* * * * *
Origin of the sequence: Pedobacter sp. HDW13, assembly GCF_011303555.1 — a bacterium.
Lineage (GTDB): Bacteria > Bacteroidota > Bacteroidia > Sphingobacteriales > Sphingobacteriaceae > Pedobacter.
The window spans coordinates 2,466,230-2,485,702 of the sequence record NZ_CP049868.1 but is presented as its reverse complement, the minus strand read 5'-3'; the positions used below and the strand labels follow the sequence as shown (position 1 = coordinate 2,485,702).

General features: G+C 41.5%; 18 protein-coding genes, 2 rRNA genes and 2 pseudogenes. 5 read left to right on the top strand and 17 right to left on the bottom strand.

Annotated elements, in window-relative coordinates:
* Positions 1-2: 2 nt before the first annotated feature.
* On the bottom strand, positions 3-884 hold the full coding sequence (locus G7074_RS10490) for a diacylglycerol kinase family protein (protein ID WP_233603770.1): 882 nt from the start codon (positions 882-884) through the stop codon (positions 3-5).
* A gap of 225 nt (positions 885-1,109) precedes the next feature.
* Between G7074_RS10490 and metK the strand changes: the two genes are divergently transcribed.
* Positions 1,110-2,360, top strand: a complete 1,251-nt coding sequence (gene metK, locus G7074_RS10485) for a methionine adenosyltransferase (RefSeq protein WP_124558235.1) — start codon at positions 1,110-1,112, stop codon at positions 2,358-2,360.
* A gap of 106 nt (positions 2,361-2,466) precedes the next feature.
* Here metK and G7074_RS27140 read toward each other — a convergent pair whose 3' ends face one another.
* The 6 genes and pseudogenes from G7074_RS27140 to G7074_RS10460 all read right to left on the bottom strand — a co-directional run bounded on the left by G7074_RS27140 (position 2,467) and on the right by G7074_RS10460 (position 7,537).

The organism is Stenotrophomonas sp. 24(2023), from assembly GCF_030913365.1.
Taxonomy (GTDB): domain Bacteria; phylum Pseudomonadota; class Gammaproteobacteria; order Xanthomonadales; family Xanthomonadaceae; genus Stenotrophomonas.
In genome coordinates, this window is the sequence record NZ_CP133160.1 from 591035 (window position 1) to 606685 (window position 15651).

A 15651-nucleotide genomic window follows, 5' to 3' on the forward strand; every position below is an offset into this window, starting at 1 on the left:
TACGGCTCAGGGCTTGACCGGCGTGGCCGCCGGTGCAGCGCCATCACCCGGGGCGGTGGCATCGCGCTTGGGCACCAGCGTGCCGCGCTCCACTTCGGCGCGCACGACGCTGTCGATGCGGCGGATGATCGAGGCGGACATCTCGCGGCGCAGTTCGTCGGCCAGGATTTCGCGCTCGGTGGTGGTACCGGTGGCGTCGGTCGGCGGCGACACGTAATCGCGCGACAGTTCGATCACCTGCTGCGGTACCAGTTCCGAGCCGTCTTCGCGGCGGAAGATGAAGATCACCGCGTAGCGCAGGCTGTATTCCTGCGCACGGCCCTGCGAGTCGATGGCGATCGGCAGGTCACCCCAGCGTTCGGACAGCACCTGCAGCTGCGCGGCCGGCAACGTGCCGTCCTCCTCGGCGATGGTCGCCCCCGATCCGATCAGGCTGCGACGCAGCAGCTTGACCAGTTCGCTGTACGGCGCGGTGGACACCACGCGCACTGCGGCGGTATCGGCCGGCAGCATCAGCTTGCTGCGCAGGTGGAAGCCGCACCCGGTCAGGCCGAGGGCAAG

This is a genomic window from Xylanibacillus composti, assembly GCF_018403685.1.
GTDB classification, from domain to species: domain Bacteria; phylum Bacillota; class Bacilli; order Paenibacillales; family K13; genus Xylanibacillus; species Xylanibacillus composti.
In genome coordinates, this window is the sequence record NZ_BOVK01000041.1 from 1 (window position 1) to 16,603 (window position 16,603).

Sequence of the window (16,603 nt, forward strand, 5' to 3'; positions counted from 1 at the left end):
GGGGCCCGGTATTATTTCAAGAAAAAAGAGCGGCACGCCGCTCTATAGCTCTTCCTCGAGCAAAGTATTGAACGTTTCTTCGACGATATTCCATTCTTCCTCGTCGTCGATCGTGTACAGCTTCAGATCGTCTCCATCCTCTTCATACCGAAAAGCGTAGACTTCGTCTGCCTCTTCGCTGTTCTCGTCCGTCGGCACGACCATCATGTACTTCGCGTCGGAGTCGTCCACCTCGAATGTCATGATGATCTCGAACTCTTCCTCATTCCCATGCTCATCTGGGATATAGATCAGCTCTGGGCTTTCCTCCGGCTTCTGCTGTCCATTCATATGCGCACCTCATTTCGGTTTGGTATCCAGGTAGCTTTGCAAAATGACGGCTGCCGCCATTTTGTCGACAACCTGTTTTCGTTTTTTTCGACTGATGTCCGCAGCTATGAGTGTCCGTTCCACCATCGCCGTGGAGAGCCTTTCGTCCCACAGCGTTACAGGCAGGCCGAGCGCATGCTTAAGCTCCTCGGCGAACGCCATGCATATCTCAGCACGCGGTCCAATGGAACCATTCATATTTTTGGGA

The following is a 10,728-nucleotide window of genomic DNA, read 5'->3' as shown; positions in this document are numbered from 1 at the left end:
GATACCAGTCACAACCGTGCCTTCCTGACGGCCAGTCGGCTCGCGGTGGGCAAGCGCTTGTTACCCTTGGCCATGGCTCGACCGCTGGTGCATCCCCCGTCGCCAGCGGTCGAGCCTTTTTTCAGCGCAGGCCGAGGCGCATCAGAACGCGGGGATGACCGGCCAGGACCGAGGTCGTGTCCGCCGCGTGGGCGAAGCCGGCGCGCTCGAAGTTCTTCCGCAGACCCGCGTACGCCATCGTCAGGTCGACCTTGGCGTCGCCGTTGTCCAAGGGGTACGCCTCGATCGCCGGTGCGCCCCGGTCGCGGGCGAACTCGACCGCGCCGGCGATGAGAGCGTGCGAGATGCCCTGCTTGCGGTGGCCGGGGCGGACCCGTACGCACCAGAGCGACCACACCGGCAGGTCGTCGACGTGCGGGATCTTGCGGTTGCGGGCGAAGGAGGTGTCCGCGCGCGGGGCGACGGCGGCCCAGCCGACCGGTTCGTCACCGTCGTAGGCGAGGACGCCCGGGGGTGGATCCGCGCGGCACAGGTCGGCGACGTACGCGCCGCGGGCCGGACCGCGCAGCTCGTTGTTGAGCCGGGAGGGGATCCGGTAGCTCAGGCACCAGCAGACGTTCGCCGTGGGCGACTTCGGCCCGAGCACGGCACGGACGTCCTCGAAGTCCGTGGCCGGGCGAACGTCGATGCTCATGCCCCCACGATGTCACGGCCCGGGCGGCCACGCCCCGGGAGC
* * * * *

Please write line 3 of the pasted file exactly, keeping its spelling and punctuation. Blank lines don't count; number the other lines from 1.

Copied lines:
The window spans coordinates 2,466,230-2,485,702 of the sequence record NZ_CP049868.1 but is presented as its reverse complement, the minus strand read 5'-3'; the positions used below and the strand labels follow the sequence as shown (position 1 = coordinate 2,485,702).